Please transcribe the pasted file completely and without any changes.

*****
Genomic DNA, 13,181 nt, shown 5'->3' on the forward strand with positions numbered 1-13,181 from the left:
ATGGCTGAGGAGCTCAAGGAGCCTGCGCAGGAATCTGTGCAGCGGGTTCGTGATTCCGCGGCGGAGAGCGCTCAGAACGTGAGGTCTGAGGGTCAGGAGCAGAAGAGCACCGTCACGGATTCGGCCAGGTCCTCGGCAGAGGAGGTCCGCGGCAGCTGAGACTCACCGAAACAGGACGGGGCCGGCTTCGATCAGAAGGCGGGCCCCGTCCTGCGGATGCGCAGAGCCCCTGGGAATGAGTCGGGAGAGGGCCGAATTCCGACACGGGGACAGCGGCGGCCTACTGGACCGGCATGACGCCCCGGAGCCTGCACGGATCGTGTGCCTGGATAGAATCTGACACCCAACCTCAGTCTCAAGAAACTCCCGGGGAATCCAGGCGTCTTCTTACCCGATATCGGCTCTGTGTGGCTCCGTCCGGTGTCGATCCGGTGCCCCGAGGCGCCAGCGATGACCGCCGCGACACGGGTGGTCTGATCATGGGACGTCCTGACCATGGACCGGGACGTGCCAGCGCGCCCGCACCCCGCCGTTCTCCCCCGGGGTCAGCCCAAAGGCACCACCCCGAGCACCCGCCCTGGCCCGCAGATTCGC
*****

Genomic DNA, 13,181 nt, shown 5'->3' on the forward strand with positions numbered 1-13,181 from the left:
ATGGCTGAGGAGCTCAAGGAGCCTGCGCAGGAATCTGTGCAGCGGGTTCGTGATTCCGCGGCGGAGAGCGCTCAGAACGTGAGGTCTGAGGGTCAGGAGCAGAAGAGCACCGTCACGGATTCGGCCAGGTCCTCGGCAGAGGAGGTCCGCGGCAGCTGAGACTCACCGAAACAGGACGGGGCCGGCTTCGATCAGAAGGCGGGCCCCGTCCTGCGGATGCGCAGAGCCCCTGGGAATGAGTCGGGAGAGGGCCGAATTCCGACACGGGGACAGCGGCGGCCTACTGGACCGGCATGACGCCCCGGAGCCTGCACGGATCGTGTGCCTGGATAGAATCTGACACCCAACCTCAGTCTCAAGAAACTCCCGGGGAATCCAGGCGTCTTCTTACCCGATATCGGCTCTGTGTGGCTCCGTCCGGTGTCGATCCGGTGCCCCGAGGCGCCAGCGATGACCGCCGCGACACGGGTGGTCTGATCATGGGACGTCCTGACCATGGACCGGGACGTGCCAGCGCGCCCGCACCCCGCCGTTCTCCCCCGGGGTCAGCCCAAAGGCACCACCCCGAGCACCCGCCCTGGCCCGCAGATTCGC